For Muni to be a reliable transit system consistently used by commuters, travel times need to be significantly reduced -- a point emphasized by the agency’s executive director.
Detailing the cure is the easy part; figuring out how to accomplish that task is something else.
As part of its long-range vision, Muni has laid out ambitious goals along its major transit corridors, with the plan calling for the travel times of some routes to be cut in half. For example, it currently takes 40 to 50 minutes to travel between Ocean Beach and downtown San Francisco. Muni wants to reduce it to 25 minutes. Similarly, getting from The Embarcadero to the Bayview district takes 40 to 50 minutes. The goal for that route also is 25 minutes.
Ed Reiskin, head of the San Francisco Municipal Transportation Agency, which operates Muni, conceded that the goals are lofty and something to strive for in the next 50 years. But he said its important for the agency to begin considering these initiatives now, before population growth in the Bay Area overwhelms Muni and makes it completely unattractive for passengers. The Bay Area is expected to expand from 7 million residents to 9 million by 2040, and The City will see major growth in previously sparse areas such as Mission Bay and the central waterfront along Third Street.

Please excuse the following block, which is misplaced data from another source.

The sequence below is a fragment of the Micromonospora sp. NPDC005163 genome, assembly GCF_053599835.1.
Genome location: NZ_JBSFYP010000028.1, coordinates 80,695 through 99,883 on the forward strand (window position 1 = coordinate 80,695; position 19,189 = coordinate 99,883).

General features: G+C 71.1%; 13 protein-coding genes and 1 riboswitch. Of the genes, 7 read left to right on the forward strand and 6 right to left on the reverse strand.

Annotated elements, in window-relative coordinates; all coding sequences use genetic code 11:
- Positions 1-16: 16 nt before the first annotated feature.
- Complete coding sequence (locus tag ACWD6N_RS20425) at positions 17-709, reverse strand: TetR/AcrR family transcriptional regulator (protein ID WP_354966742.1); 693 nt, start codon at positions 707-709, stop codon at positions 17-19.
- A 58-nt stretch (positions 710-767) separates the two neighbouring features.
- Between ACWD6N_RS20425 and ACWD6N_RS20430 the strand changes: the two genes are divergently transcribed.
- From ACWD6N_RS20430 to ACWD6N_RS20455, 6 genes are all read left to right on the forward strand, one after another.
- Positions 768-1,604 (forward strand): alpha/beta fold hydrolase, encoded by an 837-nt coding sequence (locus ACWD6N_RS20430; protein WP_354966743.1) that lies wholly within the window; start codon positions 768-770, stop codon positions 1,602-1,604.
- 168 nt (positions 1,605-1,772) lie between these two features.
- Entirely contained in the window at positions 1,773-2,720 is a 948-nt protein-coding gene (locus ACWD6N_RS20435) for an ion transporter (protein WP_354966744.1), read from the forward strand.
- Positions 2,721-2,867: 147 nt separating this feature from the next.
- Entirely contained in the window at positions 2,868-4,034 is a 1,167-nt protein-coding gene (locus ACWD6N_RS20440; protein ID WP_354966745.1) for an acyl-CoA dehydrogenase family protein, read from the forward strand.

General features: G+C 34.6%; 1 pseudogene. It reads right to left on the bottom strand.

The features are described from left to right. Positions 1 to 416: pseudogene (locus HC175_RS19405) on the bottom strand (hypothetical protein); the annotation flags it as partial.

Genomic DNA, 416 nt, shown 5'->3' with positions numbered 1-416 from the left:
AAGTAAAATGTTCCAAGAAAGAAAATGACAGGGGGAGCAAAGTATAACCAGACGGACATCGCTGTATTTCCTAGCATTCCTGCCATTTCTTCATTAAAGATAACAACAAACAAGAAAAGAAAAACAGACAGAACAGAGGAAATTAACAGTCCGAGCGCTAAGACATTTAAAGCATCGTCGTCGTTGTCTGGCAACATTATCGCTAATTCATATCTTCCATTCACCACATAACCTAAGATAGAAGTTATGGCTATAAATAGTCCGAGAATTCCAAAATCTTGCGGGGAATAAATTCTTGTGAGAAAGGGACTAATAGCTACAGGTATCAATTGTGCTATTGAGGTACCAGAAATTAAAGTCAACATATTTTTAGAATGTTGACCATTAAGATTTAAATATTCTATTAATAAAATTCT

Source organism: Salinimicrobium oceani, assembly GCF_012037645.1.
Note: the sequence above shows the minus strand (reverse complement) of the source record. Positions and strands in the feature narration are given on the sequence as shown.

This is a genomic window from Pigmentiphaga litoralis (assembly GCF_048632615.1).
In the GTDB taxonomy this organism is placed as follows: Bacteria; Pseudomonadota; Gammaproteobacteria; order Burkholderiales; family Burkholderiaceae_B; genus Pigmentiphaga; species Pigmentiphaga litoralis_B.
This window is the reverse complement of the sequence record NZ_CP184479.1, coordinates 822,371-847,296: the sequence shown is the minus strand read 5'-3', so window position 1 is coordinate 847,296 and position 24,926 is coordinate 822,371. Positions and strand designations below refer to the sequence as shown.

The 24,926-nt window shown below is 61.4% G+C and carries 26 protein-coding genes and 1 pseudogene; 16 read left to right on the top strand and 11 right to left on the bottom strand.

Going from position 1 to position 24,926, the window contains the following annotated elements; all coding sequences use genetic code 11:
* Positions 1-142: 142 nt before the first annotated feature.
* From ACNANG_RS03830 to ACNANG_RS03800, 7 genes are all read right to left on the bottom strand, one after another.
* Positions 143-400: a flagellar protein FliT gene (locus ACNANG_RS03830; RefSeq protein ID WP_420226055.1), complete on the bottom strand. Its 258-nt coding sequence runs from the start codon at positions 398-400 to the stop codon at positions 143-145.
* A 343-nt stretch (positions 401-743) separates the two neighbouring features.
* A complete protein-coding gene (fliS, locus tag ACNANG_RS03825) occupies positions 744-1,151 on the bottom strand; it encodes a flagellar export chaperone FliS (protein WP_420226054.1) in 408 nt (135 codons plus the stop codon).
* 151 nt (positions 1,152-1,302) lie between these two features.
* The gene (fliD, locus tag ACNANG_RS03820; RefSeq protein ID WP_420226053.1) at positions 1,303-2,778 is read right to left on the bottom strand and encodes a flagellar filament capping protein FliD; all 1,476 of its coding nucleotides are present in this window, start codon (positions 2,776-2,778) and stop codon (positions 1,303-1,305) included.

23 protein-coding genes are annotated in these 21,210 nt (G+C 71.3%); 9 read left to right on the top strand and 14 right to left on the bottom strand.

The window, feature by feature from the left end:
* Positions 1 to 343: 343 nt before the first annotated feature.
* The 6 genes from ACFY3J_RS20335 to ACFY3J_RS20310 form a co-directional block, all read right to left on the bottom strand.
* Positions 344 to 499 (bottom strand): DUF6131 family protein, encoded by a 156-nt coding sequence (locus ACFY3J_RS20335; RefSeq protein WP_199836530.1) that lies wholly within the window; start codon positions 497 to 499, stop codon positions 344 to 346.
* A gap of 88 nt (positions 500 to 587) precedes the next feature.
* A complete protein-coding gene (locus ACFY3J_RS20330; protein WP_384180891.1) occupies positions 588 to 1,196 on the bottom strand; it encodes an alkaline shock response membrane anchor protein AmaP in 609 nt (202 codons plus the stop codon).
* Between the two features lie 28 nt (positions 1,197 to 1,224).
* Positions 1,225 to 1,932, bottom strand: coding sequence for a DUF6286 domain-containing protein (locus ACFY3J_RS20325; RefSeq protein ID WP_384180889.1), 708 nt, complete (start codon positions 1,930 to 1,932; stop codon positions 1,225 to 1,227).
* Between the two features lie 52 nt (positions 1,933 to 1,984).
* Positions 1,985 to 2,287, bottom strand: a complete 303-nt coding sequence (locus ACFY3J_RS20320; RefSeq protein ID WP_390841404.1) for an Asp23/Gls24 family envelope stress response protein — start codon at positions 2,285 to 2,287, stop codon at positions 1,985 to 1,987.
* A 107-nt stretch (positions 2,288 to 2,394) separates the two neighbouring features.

“If we’re going to accommodate the growth that is going to come to The City in a way that enables Muni to carry passengers effectively, we need to achieve these reductions in travel times,” said Reiskin.
While he didn’t have many specifics on the agency’s long-term transit vision, Reiskin did cite improvements that must be made to reduce travel times.
Increasing transit-only lanes is a must, as is introducing more bus-rapid transit lines—heavy-duty vehicles that benefit from traffic signals timed to prioritize their routes. Both of those recommendations come from Muni’s Transit Effectiveness Project, a review of the system that was carried out in 2008.
Reiskin also said it is crucial for the agency to integrate more of its fare programs with BART, Caltrain and other Bay Area transit agencies.
“If we’re going to work on moving people around the region, passengers shouldn’t be penalized for leaving our system,” said Reiskin.
Financing the agency’s ambitious long-term goals will not be easy, considering that it’s already dealing with a $70 million structural deficit, but Reiskin said it must be done.
“I don’t think we have the luxury of a choice,” said Reiskin. “We need to improve the state of good repair on our current system, but we can’t bury our head in the sand about the future of the agency. We have to start planning now to make up for the decades of underinvestment in Muni.”
Today, the agency’s board of directors will discuss the long-term transit vision.